Start thinking about legislative change early
Policy constraints mean that we still require a handwritten signature on the LPA document, so the LPA tool helps create a completed PDF form. The form itself is enshrined in legislation, so we weren’t even able to change how it looked, was laid out etc. This interaction between on and offline has been the biggest design challenge, so we’d recommend starting legislation change as early as possible and expect it to take a long time.
Know how procurement works
Working in an agile way means starting to build early so the ability to quickly buy in a development team was really important. We used Sprint II and G-Cloud to buy capability and services, and I’m really looking forward to the new Digital Services Procurement Framework. Even when that’s ready, it’ll be important to understand the frameworks and how procurement works in your department.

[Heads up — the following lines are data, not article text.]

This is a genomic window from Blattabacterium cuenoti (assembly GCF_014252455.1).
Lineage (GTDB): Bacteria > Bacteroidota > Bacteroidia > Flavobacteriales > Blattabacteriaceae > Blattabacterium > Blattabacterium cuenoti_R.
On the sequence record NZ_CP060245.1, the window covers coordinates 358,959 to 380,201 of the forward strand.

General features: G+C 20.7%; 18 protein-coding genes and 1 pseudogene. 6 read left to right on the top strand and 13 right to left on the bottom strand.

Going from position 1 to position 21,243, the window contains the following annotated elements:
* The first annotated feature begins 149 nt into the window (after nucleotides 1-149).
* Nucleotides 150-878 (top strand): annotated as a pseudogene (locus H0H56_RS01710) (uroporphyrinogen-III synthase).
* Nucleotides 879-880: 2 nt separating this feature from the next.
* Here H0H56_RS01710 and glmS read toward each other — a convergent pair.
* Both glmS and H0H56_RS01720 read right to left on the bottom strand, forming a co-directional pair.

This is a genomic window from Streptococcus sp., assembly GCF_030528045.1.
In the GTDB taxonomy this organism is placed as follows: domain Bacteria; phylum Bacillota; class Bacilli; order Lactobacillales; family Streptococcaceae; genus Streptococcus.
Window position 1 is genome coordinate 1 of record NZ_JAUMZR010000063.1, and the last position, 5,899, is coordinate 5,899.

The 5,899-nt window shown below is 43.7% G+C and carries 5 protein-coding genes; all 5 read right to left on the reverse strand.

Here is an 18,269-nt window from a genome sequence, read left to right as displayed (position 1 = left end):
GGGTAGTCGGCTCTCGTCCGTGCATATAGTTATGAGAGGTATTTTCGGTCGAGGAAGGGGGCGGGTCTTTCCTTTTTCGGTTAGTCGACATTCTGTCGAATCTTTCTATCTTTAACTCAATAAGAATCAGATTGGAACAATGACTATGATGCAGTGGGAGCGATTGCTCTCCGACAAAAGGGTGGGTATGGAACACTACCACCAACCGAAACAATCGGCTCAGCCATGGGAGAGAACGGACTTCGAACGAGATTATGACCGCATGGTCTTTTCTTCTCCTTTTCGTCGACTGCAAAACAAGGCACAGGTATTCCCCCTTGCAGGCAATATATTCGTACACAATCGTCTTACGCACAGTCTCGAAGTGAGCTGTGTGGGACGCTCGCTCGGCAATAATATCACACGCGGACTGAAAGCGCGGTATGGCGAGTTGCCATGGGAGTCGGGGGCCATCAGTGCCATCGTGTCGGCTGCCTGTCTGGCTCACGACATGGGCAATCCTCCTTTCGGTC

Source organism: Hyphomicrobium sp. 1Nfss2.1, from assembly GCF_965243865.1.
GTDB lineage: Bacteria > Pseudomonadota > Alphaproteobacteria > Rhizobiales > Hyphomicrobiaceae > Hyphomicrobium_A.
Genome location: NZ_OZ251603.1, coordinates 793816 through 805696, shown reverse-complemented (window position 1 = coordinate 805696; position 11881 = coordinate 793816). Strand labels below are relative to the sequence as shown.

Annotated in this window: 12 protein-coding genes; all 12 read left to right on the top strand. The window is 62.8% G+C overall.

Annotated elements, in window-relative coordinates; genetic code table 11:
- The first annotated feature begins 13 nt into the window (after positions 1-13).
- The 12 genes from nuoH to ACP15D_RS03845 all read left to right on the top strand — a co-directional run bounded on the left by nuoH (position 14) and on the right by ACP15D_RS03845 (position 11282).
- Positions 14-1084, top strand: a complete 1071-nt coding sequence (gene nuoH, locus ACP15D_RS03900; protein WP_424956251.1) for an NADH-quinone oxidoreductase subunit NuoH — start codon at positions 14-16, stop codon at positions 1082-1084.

If you’re going to fail do it fast
Try things early. Even though we didn’t have to, we took the decision to make our Alpha version of the service as secure as the final version would need to be. This proved to be a lot more challenging than anyone expected but we were all glad that we uncovered the issues early, rather than during Beta.
Looking after other people’s data isn’t trivial
Even though we learned how to make the technology fully secure during the alpha phase, there was still a huge amount of work to do in beta to demonstrate that we were ready to store and manage large amounts of users’ data. Privacy impact assessments and System Operating Procedure documentation take a long time to prepare and involve lots of people. Don’t leave it until the last minute!